Ever since David Carradine played a warrior monk on the run in that 1970s TV classic
There is one such tasty treat aside my keyboard right now, which perhaps explains why I could never be a member of the barrel-chested Shaolin Warriors and also why their feats at the Ringling Bros. and Barnum & Bailey Circus so blew me away Saturday night.
These gentlemen — whose pride did not prevent them from joining the circus parade and waving to the giant lollipop-holding, sugar-dosed American kiddies — not only bent steel with their necks and chopped oak with their skulls (I had a vicarious headache), but, in one truly heart-stopping moment that one young member of my family was constantly talking about even a full day later, one of these terrifying brothers dove through a spinning octagon that was outfitted with sword blades and filled with flame. Just for kicks, he then stuck a hood over his head and, so blinded, traced his w-a-a-y back through the Allstate Arena in Rosemont, eventually diving again and landing bang in the middle of the tiny target, apparently through some kind of osmosis one develops at the age of 4 on the slopes on Mount Song.
It's quite something. I've seen the Shaolin Warriors (joined in these feats of daring by "Kung Fu Kings" Junjie Sun and Guojing Qin) tour by themselves, but it's better yet when you also get the rest of the circus. As annual editions of the Greatest Show on Earth go (and I've seen about 20 of them), "Dragons," the 142nd, is one of the best. It's easily in the top two or three productions, mostly because it comes with a far sharper edge than most of the Ringling editions of late, but also because it is faster-paced and more urgent.
I suppose there are sacrifices in terms of sweetness and warmth, but "Dragons" compensates with action and an unusually generous number of those great moments when mouths are dropping open in surprise. The Shaolin Warriors could certainly take care of that all by themselves, of course, but this year's show gets off to an especially strong start thanks to Kanat and Tatiana Tchalabaev, whose Cossack riding troupe is one the few routines that can really fill an entire arena. There are 12 riders in this remarkable act, which is choreographed as to feel like it can't even be contained by all three rings of the circus. I've seen a lot of horse acts, and this one is especially good at showcasing the magnificence of the beasts, while the riding skills of these performers are formidable. It gives the top of a circus show the kind of swirl of action it rarely has enjoyed in the past.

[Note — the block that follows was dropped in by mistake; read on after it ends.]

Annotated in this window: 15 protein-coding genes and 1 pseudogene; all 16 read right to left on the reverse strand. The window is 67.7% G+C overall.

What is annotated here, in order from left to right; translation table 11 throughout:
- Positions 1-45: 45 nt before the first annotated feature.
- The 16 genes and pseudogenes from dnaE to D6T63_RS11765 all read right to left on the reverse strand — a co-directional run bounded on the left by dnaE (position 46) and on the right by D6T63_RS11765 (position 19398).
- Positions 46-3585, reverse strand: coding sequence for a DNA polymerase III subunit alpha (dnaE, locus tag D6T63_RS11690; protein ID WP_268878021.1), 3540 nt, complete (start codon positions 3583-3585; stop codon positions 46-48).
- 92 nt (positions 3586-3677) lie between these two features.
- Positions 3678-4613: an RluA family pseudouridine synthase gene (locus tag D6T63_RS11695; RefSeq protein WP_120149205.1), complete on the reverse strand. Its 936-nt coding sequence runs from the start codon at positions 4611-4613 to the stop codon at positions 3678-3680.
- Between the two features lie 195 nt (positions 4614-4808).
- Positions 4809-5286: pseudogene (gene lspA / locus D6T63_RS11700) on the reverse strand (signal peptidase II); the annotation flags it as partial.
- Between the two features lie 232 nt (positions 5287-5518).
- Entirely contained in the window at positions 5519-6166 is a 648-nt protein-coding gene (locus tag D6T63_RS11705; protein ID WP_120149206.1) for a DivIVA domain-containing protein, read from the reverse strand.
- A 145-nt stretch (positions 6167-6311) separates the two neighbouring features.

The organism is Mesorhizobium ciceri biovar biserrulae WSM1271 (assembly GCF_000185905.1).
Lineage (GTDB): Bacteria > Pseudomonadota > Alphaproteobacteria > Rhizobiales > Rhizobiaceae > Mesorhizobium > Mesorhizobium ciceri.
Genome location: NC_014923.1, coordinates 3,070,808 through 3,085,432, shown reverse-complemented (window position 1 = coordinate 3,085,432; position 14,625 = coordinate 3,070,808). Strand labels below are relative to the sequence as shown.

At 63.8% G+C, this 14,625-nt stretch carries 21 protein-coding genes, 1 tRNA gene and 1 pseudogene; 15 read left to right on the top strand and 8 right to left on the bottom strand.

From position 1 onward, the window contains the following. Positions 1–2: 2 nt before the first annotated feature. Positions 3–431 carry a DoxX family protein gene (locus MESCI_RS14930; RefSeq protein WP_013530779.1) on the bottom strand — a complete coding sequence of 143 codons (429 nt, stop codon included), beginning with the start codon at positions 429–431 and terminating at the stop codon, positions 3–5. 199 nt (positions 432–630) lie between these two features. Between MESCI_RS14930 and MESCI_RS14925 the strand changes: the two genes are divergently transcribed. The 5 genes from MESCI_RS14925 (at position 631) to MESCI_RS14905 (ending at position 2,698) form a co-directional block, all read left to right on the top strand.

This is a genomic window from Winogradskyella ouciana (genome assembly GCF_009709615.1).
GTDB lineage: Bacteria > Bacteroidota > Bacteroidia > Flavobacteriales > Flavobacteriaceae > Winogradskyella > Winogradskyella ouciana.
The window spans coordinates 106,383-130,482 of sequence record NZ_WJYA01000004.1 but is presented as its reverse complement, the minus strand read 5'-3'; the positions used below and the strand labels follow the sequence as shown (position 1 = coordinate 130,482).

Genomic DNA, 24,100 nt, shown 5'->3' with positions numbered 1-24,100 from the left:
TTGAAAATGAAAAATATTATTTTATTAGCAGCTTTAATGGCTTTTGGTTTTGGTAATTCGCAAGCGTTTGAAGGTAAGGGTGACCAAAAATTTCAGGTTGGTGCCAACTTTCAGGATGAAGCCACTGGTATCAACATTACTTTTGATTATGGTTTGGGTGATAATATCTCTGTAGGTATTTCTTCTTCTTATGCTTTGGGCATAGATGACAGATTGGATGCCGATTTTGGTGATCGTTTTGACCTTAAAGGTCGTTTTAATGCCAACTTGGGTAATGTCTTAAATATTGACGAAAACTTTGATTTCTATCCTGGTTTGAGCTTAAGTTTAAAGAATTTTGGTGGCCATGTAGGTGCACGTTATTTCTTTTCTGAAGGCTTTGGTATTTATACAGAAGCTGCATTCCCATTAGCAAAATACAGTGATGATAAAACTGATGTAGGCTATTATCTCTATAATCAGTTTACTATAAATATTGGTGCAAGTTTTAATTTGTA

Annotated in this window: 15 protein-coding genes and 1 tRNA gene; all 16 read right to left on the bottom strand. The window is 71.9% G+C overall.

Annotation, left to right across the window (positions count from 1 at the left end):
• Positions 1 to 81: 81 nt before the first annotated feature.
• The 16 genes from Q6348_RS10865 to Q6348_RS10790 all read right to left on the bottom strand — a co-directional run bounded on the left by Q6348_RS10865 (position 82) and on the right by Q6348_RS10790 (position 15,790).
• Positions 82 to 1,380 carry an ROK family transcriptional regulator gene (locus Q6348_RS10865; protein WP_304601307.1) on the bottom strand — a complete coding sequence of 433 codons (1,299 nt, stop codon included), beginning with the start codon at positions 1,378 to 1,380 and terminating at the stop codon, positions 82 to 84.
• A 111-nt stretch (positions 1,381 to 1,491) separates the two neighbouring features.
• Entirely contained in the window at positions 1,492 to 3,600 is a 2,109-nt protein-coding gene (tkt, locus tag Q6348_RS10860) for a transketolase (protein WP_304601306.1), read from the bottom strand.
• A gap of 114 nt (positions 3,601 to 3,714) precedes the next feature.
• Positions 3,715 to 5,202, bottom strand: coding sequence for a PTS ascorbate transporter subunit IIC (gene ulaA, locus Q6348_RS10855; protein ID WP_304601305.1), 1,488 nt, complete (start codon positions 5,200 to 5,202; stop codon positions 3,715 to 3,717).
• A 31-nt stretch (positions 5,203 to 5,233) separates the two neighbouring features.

Traditional elements abound, of course. The elephants are present (as, on the streets outside, are the protests of those who find the animals' presence objectionable). The big-cat act this year is, as they say in the trade, a mixed-cat act, hosted by the British showman Alexander Lacey, who shows up with lions and tigers in the same ring. These acts have changed some over the years, and Lacey focuses on intimate connections with his beasts. There also are performing domestic cats, a terrific baker's dozen of trickster dogs rescued from shelters and what you might call a mixed-hoof act from Vicki Zsilak that includes llamas, ponies, donkeys and goats. If you don't agree with the notion of performing animals, a tradition to which Feld Entertainment fervently clings, this is not your show.
There is also a Globe of Death (here themed as the Dragon Riders), an act I've seen a wearisome number of times. But even though these steel balls are ubiquitous (the act actually has been around for a century), you really don't want to see anyone other than the Torres Family of Paraguay (aside, perhaps, from the competitive Dominguez Riders). The Torres crew of siblings and cousins (seven men, one woman) now stuff a world-record eight dirt-bike riders into their 16-foot globe. The Eight, as they say in the trade, is the world record for this size of globe, re-created nightly on this tour. This is new: Not long ago, six was all you ever got. But six ain't eight. I'd never seen more than seven.
Ringling has an old-school ringmaster in Johnathan Lee Iverson, who rolls hyperbolics off his tongue with a very satisfying vibrato, but the circus has been casting around for a clown worthy of the crown of the great Bello Nock. They have a big find this year in Paulo dos Santos, a little person of a plethora of athletic talents (he is quite the tumbler and break dancer, and even takes his own spin in the Globe of Death). To some extent, "Dragons" is themed around Santos' personal journey to gain courage, wisdom and heart. This was a great idea — huge arena shows need a point of human identification, and dos Santos has a big heart and a huge personality. I only wish they'd put a final button on that quest; somehow it felt unfinished. Dos Santos could, I think, be a star of this circus. With monks sticking swords into their necks, his vulnerability and warmth are badly needed.
When: Through Sunday at Allstate Arena in Rosemont; Nov. 14-25 at the United Center in Chicago
Running time: 2 hours